Rapid Cooling Increases Egg Shelf Life

A Purdue University researcher achieves quality of freshly laid eggs for 12 weeks by using liquid carbon dioxide rapid-cooling technology.

by Dani Yokhna
Rapid-cooling technology allows eggs to stay fresh for 12 days. Photo by Rachael Brugger (HobbyFarms.com)
Photo by Rachael Brugger
Using Purdue University professor Kevin Keener’s rapid-cooling method, eggs will stay as fresh as these just-laid eggs for nearly two weeks.

Taking just a few seconds to cool freshly laid eggs could add weeks to their shelf life, according to a study from Purdue University.

The rapid-cooling process, developed by Kevin Keener, PhD, a food science professor at Purdue, uses liquid carbon dioxide to stabilize the proteins in egg whites, so much that they could be rated AA—the highest grade for eggs—for 12 weeks. Eggs cooled under current methods lose the AA grade in about six weeks.

According to Keener, freshly laid eggs and rapidly cooled eggs at 12 weeks measured by the Haugh test—units used to measure an egg white’s protein quality—showed statistical differences.

“This rapid-cooling process can provide a significant extension in the shelf life of eggs compared to traditional processing,” Keener says.

Keener’s results, published in the journal Poultry Science, also show that membranes surrounding the eggs’ yolks were maintained for 12 weeks when eggs were rapidly cooled. The membranes serve as a barrier to keep harmful bacteria from reaching the yolk, a nutrient-rich reservoir that bacteria could use as a food source.

“The structural integrity of the yolk membrane stays strong longer, which may provide a food safety benefit,” Keener says. “The membrane being stronger would be another defense against bacterial invasion, such as salmonella.”

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The rapid-cooling technology takes liquid carbon dioxide and turns it into a “snow” to rapidly lower the eggs’ temperature. Eggs are placed in a cooling chamber at about minus 110 degrees F, and carbon dioxide gas is generated. The cold gas is circulated around the eggs and forms a thin layer of ice inside the eggshell. After treatment, the ice layer melts and quickly lowers an egg’s internal temperature to below 45 degrees F, the temperature at which salmonella can no longer grow.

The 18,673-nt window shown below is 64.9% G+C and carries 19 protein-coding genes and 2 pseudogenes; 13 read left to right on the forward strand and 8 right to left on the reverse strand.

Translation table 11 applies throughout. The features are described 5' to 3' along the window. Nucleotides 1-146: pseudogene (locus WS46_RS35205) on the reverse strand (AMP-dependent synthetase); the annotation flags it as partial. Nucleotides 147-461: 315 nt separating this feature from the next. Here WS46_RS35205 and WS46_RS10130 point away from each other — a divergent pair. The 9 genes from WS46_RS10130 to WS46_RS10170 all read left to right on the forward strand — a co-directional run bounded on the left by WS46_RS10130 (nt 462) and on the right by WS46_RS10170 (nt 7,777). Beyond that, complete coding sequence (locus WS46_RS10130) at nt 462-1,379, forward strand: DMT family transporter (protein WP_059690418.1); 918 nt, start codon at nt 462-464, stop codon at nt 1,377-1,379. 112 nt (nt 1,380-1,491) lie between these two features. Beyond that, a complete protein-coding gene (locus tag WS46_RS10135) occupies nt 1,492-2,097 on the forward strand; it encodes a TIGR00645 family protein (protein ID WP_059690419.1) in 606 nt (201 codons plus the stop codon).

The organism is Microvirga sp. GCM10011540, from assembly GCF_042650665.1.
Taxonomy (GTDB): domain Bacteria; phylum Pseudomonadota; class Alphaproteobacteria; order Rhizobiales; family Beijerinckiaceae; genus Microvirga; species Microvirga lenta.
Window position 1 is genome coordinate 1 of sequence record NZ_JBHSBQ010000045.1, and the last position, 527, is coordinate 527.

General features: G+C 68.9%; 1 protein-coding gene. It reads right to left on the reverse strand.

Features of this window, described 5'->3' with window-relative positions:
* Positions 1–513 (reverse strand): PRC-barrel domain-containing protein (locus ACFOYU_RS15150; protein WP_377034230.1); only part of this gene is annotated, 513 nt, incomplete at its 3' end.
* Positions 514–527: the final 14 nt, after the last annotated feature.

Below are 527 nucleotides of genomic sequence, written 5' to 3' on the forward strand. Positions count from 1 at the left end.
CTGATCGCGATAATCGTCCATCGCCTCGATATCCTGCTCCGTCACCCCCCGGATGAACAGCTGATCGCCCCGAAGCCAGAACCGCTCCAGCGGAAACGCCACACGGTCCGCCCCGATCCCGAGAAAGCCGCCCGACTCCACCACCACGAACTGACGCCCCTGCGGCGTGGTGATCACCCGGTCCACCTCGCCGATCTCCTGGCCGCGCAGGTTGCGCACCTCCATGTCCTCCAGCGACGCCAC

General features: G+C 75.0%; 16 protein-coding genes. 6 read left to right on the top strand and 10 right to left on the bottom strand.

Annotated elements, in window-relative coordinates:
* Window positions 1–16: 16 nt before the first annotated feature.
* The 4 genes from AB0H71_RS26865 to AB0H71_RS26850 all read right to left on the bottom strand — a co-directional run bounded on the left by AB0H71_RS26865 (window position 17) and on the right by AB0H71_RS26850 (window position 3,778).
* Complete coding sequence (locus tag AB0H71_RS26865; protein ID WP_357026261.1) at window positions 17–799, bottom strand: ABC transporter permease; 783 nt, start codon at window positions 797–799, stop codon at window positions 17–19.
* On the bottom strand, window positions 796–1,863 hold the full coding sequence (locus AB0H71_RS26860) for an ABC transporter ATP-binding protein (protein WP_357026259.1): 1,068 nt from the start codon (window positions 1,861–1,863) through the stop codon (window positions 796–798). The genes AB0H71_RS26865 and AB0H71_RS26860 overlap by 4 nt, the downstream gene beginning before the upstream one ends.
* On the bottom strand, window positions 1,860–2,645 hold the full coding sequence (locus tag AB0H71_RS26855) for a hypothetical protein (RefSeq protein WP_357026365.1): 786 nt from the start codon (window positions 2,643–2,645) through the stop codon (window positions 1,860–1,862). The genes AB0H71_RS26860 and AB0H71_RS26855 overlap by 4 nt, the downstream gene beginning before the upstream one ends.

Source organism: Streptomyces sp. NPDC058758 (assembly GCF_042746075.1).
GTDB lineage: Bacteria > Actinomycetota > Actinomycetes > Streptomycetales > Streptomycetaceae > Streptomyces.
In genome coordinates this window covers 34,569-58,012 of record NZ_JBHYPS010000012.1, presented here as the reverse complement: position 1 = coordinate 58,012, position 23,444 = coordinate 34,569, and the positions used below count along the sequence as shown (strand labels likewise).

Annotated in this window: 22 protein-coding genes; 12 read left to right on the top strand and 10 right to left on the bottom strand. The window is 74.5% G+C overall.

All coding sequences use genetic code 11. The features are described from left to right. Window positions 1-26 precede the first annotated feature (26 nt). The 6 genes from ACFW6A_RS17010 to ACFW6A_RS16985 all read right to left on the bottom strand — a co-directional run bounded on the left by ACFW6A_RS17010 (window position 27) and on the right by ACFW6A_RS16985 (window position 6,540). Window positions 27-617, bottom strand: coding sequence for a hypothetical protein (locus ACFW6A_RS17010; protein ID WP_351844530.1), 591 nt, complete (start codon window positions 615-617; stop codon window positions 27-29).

Keener’s previous research showed that the carbon dioxide in bicarbonate form significantly increases the activity of lysozyme, an enzyme in the egg white that has bactericidal properties.

Traditionally, eggs are at more than 100 degrees F when placed into a carton. Thirty dozen eggs are then packed in a case, and 30 cases are stacked onto pallets and placed in refrigerated coolers. The eggs in the middle of the pallet can take up to 142 hours—nearly six days—to cool to 45 degrees, Keener says.

A 2005 U.S. government report showed that if eggs were cooled and stored at 45 degrees within 12 hours of laying, there would be about 100,000 fewer salmonella illnesses from eggs in the nation each year.

Keener says with additional funding, he would continue to study the benefits of rapid cooling, including inoculating the inside of shell eggs with salmonella and examining how other proteins in the whites and yolks of eggs are affected.

Keener is a technical consultant to the American Egg Board and a member of the United Egg Producers Scientific Advisory Panel. His work was funded by Purdue and gift funds.


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